Indicators of Training Utility for Campusdirect courses. The first half of the table lists Required Training courses. The second half of the table (starting in the seventh row) lists professional development courses. Read down the first column to the course title that interests you. Read across to the right for the course code, the percentage of respondents who agreed that “the content of this learning product is relevant to my current or future job” and the percentage of respondents who agreed that “I can apply the concepts I have learned at my workplace”. There is an important note underneath the table.
Course Title Code "The content of this learning product is relevant to my current or future job" [note 1] (%) "I can apply the concepts I have learned at my workplace" [note 2] (%)
Required Training
Overview of Materiel Management C233 75.4 72.6
Overview of Real Property Management C234 64.1 60.7
Overview of Procurement C235 86.9 85.4
PMMRP Knowledge Tool and Job Aid C137 79.8 72.9
Professional Development Courses
Aboriginal Considerations in Procurement C223 86.6 82.6
Green Procurement C215 80.9 78.4
TOTAL - PMMRP Training Courses Online 78.2 74.9

[1] These percentages represent those respondents that answetext-danger "bly Agree" and "Agree" to the statements provided. Return to note 1 in Table 2.8

[2] These percentages represent those respondents that answetext-danger "bly Agree" and "Agree" to the statements provided. Return to note 2 in Table 2.8

A comparison of the results according to course status (Required Training and professional development) shows that the greatest gap in satisfaction ratings is exhibited across these two indicators of training utility, and suggests that a larger proportion of learners completing the Required Training courses online questioned the relevance and applicability of course content to their work activities. Among the Required Training courses examined, this concern was most clearly raised by learners who completed the Overview of Real Property Management (C234) course. Where an average 75.4 percent of online learners believed they would be able to apply the concepts they learned in their workplace, only 60.7 percent of learners taking the C234 course agreed with this expectation. This finding is consistent with the previous performance results associated with specialists from this function in the PMMRP functional community. Overall, the evidence suggests that real property management specialists are not experiencing the expected knowledge transfer or subsequent benefits on the job as a result of attending the PMMRP courses examined.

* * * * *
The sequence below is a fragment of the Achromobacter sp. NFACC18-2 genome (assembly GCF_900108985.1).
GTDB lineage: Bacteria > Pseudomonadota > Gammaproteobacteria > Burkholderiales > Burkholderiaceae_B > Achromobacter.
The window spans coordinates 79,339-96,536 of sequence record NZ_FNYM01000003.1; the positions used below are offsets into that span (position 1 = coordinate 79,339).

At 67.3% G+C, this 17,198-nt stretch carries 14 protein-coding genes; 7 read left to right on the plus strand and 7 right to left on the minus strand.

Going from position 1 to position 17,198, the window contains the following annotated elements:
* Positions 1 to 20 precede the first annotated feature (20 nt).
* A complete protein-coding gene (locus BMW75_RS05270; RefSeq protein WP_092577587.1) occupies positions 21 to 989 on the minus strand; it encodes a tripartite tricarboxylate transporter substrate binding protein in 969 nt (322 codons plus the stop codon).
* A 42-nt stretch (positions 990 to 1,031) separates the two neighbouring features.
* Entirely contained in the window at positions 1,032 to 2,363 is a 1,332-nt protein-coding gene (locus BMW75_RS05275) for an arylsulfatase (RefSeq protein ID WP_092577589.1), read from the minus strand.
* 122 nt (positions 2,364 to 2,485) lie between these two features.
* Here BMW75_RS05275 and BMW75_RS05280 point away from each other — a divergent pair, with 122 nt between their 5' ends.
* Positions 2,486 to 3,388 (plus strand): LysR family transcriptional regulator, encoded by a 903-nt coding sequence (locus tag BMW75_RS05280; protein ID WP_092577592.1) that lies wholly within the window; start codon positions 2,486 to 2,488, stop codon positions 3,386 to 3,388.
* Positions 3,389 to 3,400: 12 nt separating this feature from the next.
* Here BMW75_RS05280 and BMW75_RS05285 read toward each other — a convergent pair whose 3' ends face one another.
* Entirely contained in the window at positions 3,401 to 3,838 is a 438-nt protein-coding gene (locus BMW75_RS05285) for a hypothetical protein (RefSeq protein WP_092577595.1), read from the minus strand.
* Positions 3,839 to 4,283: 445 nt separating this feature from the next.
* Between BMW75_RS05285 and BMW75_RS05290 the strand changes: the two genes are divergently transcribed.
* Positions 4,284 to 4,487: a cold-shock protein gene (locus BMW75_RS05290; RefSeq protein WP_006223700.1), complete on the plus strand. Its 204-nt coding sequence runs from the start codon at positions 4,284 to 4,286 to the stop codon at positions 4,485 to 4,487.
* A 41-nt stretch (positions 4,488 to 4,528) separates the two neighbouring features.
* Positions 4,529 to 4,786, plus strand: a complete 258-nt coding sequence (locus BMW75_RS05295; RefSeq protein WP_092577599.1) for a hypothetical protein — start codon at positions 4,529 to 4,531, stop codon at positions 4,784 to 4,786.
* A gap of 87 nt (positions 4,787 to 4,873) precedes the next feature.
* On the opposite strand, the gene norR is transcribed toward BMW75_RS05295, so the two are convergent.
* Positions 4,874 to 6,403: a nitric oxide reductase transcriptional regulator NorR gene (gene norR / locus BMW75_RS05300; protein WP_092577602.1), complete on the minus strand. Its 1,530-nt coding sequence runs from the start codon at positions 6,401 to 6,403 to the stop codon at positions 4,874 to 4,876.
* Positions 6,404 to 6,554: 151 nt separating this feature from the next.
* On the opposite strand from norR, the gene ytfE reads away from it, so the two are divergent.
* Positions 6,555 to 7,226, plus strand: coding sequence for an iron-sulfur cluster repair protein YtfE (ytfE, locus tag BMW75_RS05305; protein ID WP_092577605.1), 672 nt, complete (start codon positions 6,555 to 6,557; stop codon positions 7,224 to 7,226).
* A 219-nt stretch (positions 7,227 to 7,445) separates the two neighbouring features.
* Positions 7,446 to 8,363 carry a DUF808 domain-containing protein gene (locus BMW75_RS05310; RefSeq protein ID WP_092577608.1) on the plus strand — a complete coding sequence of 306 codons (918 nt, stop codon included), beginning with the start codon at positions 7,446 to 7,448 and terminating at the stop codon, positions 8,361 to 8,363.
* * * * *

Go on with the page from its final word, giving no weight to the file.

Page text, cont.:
Recommendation 4: Identify areas for improvement to better align the PMMRP training suite with the learning needs of real property management specialists and consult key stakeholders to determine next steps.

Overall Performance

One performance indicator has so far been identified to assess the extent to which the School has been successful in achieving the outcomes associated with the PMMRP training suite: overall satisfaction. To further assess the performance of the training in relation to its outcomes, the key performance indicator for the Foundational Learning program activity, which includes programming for functional communities, was also analyzed. According to the School's 2010 2011 Report on Plans and Priorities [footnote 22], the measure of success for this program activity is the percentage of public servants who report that their learning objectives were met through the School's training activities. The corresponding target is 80 percent, which is consistent with the School's five-point rating, where courses are considetext-danger successful when they receive a score of 4 out of 5 points or higher. A review of the level 1 evaluation data confirms that almost all of the courses in the PMMRP suite were rated favourably by respondents on the survey question regarding the achievement of their learning objectives (Table 2.9). Only the two courses previously identified as having lower learner satisfaction fell slightly below this target: Legal and Policy Environment for Procurement, Materiel Management, and Real Property (M714) and The Machinery of Government and Life Cycle Asset Management (M716), rated 3.91 and 3.93 respectively. As previously noted, these courses are currently being revised and will be examined at a later date through ongoing monitoring and evaluation activities.